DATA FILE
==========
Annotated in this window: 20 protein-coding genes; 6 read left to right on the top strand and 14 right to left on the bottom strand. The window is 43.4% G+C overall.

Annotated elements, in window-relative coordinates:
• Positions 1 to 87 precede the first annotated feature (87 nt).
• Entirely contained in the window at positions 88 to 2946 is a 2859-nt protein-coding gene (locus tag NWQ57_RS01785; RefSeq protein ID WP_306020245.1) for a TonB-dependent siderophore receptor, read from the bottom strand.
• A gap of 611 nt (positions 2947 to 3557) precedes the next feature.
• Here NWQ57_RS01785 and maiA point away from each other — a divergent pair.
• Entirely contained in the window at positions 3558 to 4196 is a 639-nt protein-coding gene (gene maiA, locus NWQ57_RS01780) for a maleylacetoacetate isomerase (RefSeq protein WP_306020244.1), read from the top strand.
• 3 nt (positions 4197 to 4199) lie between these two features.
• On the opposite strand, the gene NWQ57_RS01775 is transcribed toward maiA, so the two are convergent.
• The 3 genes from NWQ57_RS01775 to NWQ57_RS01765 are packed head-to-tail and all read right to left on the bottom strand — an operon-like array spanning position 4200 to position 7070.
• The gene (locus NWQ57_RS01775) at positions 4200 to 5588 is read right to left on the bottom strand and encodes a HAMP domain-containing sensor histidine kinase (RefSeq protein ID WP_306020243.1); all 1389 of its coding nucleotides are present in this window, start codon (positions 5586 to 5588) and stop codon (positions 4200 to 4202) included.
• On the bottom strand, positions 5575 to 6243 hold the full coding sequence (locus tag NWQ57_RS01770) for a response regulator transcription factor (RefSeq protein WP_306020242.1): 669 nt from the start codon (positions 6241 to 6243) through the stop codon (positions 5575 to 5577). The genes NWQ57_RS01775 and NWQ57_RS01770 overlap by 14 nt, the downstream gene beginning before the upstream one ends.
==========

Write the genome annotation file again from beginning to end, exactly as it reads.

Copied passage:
Annotated in this window: 20 protein-coding genes; 6 read left to right on the top strand and 14 right to left on the bottom strand. The window is 43.4% G+C overall.

Annotated elements, in window-relative coordinates:
• Positions 1 to 87 precede the first annotated feature (87 nt).
• Entirely contained in the window at positions 88 to 2946 is a 2859-nt protein-coding gene (locus tag NWQ57_RS01785; RefSeq protein ID WP_306020245.1) for a TonB-dependent siderophore receptor, read from the bottom strand.
• A gap of 611 nt (positions 2947 to 3557) precedes the next feature.
• Here NWQ57_RS01785 and maiA point away from each other — a divergent pair.
• Entirely contained in the window at positions 3558 to 4196 is a 639-nt protein-coding gene (gene maiA, locus NWQ57_RS01780) for a maleylacetoacetate isomerase (RefSeq protein WP_306020244.1), read from the top strand.
• 3 nt (positions 4197 to 4199) lie between these two features.
• On the opposite strand, the gene NWQ57_RS01775 is transcribed toward maiA, so the two are convergent.
• The 3 genes from NWQ57_RS01775 to NWQ57_RS01765 are packed head-to-tail and all read right to left on the bottom strand — an operon-like array spanning position 4200 to position 7070.
• The gene (locus NWQ57_RS01775) at positions 4200 to 5588 is read right to left on the bottom strand and encodes a HAMP domain-containing sensor histidine kinase (RefSeq protein ID WP_306020243.1); all 1389 of its coding nucleotides are present in this window, start codon (positions 5586 to 5588) and stop codon (positions 4200 to 4202) included.
• On the bottom strand, positions 5575 to 6243 hold the full coding sequence (locus tag NWQ57_RS01770) for a response regulator transcription factor (RefSeq protein WP_306020242.1): 669 nt from the start codon (positions 6241 to 6243) through the stop codon (positions 5575 to 5577). The genes NWQ57_RS01775 and NWQ57_RS01770 overlap by 14 nt, the downstream gene beginning before the upstream one ends.